Journal Article

Prevalence of Anaemia and Iron Deficiency in Urban Haïtian Children Two to Five Years of Age

Theresa A. Nicklas, Solo Kuvibidila, Lyda C. Gatewood, Ann B. Metzinger and Kwaku O. Frempong

in Journal of Tropical Pediatrics

Volume 44, issue 3, pages 133-138
Published in print June 1998 | ISSN: 0142-6338
Published online June 1998 | e-ISSN: 1465-3664 | DOI: http://dx.doi.org/10.1093/tropej/44.3.133
Prevalence of Anaemia and Iron Deficiency in Urban Haïtian Children Two to Five Years of Age

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This study was undertaken to assess the prevalence of anaemia and iron deficiency (ID) in 305 urban Haïtian children, 142 boys and 163 girls from low socioeconomic class, ranging in age from 2 to 5 years. Haemoglobin (Hb), serum ferritin (FERR), serum iron, total iron binding capacity (TIBC), transferrin saturation (TS), and red blood cell indices were measured by standard techniques. Although the means of these indices were within normal range, 58.4 per cent of children had at least one of the measurements in the abnormal range (FERR<12 μg/l, TS<12, HB< 10.7 g/l in 2 year old and <10.9 g/dl in 3–5 year old children). The overall prevalence of anaemia (40 per cent) was slightly higher in boys (42 per cent) than in girls (36 per cent). Approximately 45 and 31 per cent of children had FERR<12 μg/l and TS<12 per cent, respectively, with no difference between boys and girls. Despite the decrease in the prevalence of anaemia and ID with age, about one-third of the 5 year old children were either anaemic or iron deficient. Hypochromia and microcytosis were present in 60 and 66 per cent of children respectively. Although ID was the major cause of anaemia, protein-energy malnutrition as judged by low TIBC contributed to the high prevalence of anaemia. Megaloblastic anaemia and haemoglobinopathies did not significantly contribute to the high prevalence of anaemia. The frequency of fruit consumption, hence vitamin C, was lower in anaemic than non-anaemic children. We conclude that the eradication of anaemia and ID in this population will require improvement in overall nutritional status.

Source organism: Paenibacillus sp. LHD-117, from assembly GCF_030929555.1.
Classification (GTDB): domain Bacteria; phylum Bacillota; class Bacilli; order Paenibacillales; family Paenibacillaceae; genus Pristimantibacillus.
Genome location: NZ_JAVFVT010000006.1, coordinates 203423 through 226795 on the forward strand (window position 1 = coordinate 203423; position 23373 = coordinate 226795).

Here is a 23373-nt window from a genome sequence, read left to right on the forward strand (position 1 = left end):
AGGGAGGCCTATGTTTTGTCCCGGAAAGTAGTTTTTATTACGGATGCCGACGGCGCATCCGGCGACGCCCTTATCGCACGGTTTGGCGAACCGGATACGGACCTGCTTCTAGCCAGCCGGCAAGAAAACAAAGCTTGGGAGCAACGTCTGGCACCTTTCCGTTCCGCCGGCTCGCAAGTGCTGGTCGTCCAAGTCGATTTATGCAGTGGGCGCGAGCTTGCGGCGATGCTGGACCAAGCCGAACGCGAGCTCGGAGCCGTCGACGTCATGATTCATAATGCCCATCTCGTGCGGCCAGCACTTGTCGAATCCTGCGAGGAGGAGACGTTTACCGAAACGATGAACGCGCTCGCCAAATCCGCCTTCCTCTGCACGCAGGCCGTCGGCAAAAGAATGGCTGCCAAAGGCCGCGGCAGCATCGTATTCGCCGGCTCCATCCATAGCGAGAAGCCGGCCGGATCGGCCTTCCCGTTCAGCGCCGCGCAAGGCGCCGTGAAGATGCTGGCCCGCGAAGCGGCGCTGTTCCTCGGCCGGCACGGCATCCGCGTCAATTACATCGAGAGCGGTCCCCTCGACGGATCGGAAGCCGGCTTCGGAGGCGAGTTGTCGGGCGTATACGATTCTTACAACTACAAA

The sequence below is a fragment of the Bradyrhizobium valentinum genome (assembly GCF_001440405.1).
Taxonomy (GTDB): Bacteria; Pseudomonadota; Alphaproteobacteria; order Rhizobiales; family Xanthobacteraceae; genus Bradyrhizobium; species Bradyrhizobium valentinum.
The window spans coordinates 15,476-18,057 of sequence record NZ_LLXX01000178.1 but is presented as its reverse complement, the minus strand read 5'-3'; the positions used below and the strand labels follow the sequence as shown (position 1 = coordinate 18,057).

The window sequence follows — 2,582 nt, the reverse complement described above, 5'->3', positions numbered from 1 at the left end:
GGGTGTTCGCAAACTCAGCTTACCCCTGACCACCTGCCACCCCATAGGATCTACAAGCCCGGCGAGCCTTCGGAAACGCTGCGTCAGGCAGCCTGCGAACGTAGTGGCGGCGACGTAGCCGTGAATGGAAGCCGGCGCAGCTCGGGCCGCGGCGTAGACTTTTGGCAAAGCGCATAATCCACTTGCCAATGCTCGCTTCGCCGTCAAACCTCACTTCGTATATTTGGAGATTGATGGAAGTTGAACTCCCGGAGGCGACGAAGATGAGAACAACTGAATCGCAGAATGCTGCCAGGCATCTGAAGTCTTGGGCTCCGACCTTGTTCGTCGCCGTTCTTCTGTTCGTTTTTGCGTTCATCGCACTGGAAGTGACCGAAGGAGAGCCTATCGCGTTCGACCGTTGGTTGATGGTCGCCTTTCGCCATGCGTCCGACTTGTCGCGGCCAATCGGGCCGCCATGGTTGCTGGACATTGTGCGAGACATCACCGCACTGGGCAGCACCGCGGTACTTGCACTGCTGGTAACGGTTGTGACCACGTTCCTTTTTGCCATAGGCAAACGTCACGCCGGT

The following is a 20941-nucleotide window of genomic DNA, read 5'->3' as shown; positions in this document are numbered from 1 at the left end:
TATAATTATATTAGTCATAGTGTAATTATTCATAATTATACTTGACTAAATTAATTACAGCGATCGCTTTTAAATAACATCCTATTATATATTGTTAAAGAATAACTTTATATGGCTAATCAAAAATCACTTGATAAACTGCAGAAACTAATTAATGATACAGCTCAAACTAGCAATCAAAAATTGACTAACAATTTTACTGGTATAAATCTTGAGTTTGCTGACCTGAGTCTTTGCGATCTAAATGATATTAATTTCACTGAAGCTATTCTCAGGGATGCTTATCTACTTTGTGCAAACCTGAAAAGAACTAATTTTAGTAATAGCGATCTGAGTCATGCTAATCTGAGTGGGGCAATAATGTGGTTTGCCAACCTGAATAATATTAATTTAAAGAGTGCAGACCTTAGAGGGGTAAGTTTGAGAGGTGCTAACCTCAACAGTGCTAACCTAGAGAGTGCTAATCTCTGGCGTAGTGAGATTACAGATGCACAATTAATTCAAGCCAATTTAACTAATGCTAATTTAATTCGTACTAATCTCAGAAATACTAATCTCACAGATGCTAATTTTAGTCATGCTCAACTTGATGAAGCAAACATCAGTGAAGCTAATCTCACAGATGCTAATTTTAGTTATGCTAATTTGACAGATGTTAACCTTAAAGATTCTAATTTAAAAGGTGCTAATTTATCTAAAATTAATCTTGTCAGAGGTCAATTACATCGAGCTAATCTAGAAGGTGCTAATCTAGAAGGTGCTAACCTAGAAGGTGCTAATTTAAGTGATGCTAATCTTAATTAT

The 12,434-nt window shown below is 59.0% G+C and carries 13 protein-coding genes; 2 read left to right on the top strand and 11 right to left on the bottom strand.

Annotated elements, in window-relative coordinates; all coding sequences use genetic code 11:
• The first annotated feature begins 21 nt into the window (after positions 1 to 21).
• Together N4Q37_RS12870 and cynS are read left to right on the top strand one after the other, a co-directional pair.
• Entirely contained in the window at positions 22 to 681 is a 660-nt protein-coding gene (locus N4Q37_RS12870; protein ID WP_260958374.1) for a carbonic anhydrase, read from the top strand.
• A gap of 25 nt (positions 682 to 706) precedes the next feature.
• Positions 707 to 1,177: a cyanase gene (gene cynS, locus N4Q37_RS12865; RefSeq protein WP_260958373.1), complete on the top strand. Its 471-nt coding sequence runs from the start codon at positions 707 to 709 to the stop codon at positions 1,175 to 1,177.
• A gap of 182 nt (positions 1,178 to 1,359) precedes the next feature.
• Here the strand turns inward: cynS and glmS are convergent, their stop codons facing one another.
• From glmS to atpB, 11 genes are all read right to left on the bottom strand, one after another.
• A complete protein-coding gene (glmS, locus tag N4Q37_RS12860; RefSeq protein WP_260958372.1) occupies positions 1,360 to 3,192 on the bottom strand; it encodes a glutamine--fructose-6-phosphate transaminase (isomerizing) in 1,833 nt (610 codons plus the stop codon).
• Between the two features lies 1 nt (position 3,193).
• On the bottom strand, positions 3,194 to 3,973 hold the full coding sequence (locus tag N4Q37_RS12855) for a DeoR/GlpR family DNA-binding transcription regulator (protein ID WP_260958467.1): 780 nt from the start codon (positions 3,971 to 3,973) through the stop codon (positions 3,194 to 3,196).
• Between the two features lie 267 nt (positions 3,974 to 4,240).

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Subjects: Paediatrics ; Antitrust Issues and Policies

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